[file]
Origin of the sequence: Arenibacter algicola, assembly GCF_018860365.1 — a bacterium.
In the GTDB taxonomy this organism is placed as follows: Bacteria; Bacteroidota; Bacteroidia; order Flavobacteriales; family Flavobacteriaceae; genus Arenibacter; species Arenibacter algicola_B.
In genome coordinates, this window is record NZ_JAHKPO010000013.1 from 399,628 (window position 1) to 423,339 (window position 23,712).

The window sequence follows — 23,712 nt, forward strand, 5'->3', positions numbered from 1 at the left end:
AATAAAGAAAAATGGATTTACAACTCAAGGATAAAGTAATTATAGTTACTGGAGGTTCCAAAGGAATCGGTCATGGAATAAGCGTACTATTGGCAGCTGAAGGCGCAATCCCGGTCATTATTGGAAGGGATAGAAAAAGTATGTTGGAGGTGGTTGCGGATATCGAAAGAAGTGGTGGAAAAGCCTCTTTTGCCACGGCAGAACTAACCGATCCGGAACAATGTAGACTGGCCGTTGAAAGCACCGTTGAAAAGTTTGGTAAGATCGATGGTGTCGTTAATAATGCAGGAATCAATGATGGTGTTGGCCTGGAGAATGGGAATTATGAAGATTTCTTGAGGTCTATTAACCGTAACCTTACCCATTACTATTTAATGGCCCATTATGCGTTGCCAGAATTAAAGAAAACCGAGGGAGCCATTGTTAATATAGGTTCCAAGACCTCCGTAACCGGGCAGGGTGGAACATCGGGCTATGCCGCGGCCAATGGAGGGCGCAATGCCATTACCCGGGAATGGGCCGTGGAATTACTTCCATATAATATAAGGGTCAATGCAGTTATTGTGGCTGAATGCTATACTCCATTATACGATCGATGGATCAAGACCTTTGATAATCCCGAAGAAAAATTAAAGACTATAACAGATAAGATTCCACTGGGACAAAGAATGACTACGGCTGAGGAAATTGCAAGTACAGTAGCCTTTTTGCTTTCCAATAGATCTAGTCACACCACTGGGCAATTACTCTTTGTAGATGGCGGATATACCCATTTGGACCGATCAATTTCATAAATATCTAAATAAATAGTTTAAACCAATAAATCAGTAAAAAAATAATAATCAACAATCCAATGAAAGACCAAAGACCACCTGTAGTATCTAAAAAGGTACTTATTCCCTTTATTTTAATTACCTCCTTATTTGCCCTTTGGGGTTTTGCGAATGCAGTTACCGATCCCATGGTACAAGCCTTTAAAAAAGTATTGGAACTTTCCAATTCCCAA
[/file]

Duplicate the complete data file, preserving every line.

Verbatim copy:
Origin of the sequence: Arenibacter algicola, assembly GCF_018860365.1 — a bacterium.
In the GTDB taxonomy this organism is placed as follows: Bacteria; Bacteroidota; Bacteroidia; order Flavobacteriales; family Flavobacteriaceae; genus Arenibacter; species Arenibacter algicola_B.
In genome coordinates, this window is record NZ_JAHKPO010000013.1 from 399,628 (window position 1) to 423,339 (window position 23,712).

The window sequence follows — 23,712 nt, forward strand, 5'->3', positions numbered from 1 at the left end:
AATAAAGAAAAATGGATTTACAACTCAAGGATAAAGTAATTATAGTTACTGGAGGTTCCAAAGGAATCGGTCATGGAATAAGCGTACTATTGGCAGCTGAAGGCGCAATCCCGGTCATTATTGGAAGGGATAGAAAAAGTATGTTGGAGGTGGTTGCGGATATCGAAAGAAGTGGTGGAAAAGCCTCTTTTGCCACGGCAGAACTAACCGATCCGGAACAATGTAGACTGGCCGTTGAAAGCACCGTTGAAAAGTTTGGTAAGATCGATGGTGTCGTTAATAATGCAGGAATCAATGATGGTGTTGGCCTGGAGAATGGGAATTATGAAGATTTCTTGAGGTCTATTAACCGTAACCTTACCCATTACTATTTAATGGCCCATTATGCGTTGCCAGAATTAAAGAAAACCGAGGGAGCCATTGTTAATATAGGTTCCAAGACCTCCGTAACCGGGCAGGGTGGAACATCGGGCTATGCCGCGGCCAATGGAGGGCGCAATGCCATTACCCGGGAATGGGCCGTGGAATTACTTCCATATAATATAAGGGTCAATGCAGTTATTGTGGCTGAATGCTATACTCCATTATACGATCGATGGATCAAGACCTTTGATAATCCCGAAGAAAAATTAAAGACTATAACAGATAAGATTCCACTGGGACAAAGAATGACTACGGCTGAGGAAATTGCAAGTACAGTAGCCTTTTTGCTTTCCAATAGATCTAGTCACACCACTGGGCAATTACTCTTTGTAGATGGCGGATATACCCATTTGGACCGATCAATTTCATAAATATCTAAATAAATAGTTTAAACCAATAAATCAGTAAAAAAATAATAATCAACAATCCAATGAAAGACCAAAGACCACCTGTAGTATCTAAAAAGGTACTTATTCCCTTTATTTTAATTACCTCCTTATTTGCCCTTTGGGGTTTTGCGAATGCAGTTACCGATCCCATGGTACAAGCCTTTAAAAAAGTATTGGAACTTTCCAATTCCCAA